When I was 15 years old, I was privileged to be friends with one of the most creative and outgoing girls I knew. But, I noticed she gradually started to withdraw from school events and group hangouts. As I got more concerned about her, I asked if she wanted to take a walk and hang out in Central Park, NYC. She shared that her aunt passed away recently and was too ashamed to tell anyone – as if death meant weakness. She felt increasingly sad and hopeless in her own future whilst also dreaded the disconnectedness in her family after the death. “Sometimes I wish I could just go away, no one cares anyway”, she said.
She was thinking about committing suicide, and for people ages 15 to 34, she is not alone. It is the second leading cause of death. Suicide is serious and causes immeasurable pain, suffering, and loss to individuals, families, and communities nationwide. It does not discriminate, can affect all ages, backgrounds, and racial and ethnic groups. That being said, some populations are statistically at higher risk for suicidal behavior: American Indians and Alaska Natives, people bereaved by suicide, people in justice and child welfare settings, people who intentionally hurt themselves, self-harm, previously attempted suicide, those with medical conditions, mental and/or substance use disorders, people who identify as LGBTQIAA, members of the military and veterans, men in midlife and older men.
So how do we recognize suicide, working to heal pain for others and prevent pain in the lives of others close to those suffering? Below I’ve listed warning signs to look for, what you can do when you notice the signs and protective factors that foster hope.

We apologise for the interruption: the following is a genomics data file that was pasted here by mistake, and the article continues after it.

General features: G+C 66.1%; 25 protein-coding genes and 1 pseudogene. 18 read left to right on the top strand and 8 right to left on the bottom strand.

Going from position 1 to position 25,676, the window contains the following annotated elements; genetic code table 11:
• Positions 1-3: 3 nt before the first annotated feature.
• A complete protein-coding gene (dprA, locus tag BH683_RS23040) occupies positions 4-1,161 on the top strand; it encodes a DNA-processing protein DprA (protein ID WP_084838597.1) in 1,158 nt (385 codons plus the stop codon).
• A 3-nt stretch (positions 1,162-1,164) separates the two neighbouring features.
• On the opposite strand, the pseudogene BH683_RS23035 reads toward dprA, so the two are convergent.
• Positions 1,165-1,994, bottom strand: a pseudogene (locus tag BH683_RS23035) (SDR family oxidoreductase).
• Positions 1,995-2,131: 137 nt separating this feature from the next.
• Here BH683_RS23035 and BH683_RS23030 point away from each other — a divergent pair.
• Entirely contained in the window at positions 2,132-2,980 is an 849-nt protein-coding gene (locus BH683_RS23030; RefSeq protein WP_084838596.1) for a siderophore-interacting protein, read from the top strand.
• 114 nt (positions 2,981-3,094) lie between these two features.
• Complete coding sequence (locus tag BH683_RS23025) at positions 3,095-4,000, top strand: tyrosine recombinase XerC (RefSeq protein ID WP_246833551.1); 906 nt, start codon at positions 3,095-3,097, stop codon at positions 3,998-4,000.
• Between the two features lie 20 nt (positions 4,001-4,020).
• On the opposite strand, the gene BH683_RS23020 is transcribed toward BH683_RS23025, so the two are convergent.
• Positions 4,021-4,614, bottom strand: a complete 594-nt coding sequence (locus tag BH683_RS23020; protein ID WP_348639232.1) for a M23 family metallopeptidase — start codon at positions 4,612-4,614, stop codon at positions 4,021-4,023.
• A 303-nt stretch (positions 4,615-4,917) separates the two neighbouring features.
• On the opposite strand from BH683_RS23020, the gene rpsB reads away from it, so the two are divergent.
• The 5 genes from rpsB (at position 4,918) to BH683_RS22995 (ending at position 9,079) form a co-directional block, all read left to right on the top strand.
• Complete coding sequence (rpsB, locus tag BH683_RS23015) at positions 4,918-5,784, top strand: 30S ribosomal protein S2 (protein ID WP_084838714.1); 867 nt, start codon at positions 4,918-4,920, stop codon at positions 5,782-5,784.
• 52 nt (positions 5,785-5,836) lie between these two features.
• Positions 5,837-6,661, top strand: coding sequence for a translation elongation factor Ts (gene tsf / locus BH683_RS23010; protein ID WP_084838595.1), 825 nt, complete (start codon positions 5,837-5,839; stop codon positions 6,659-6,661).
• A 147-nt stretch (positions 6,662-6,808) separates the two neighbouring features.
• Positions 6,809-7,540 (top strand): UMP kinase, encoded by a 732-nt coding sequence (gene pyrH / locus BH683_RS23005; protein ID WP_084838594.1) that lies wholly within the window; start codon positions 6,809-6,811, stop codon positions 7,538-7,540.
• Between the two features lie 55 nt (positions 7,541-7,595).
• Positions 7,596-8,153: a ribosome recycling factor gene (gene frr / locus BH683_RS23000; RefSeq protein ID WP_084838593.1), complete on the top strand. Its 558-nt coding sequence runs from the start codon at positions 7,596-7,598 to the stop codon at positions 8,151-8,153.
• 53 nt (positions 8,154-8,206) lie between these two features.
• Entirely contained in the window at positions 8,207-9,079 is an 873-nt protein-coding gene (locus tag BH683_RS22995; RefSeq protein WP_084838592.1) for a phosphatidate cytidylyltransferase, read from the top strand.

Warning Signs: These may mean someone is at risk of suicide but are not limited to these alone a Mnemonic for this would be: IS PATH WARM.
- Ideation – Does the person have thoughts about dying and killing self? Have they written a note about their death? Are they talking about wanting to go away forever?
- Substance (or alcohol) abuse – Does the person excessively use alcohol or other drugs? Have they begun to use drugs?
- Purposelessness – Do they voice a lack or loss of purpose in life? Do they see little to no reason for continuing their life?
- Anxiety – Do they have an inability to relax? Feeling irritated and unable to sleep? Just as important, are they sleeping all the time? Either can suggest an increased risk of suicide or self-harm.
- Trapped – Does the person believe there is no way out of their current situation? Do they believe death is preferable to a pained life? That there are no other choices except living the pained life or death?
- Hopelessness – Do they have a negative sense of self, others, and their future? Does the future appear hopeless with little chance for positive change?
- Withdrawal – Have you seen the person less and less? Does the person have or state a desire to withdraw or leave from significant others, family, friends, and society?
- Anger – Are they expressing feelings of rage or uncontrolled anger? Seeking revenge against others whom they believe are at fault or have wronged them?
- Recklessness – Does the person engage in riskier behaviors without thinking or considering the potential consequences of what could happen?
- Mood (extreme changes/swings) – Does that person have or say that they are experiencing dramatic shifts in their mood? Do they feel one way and then quickly feel another?
What Can You Do? : these are just some suggestions but can also vary depending on the person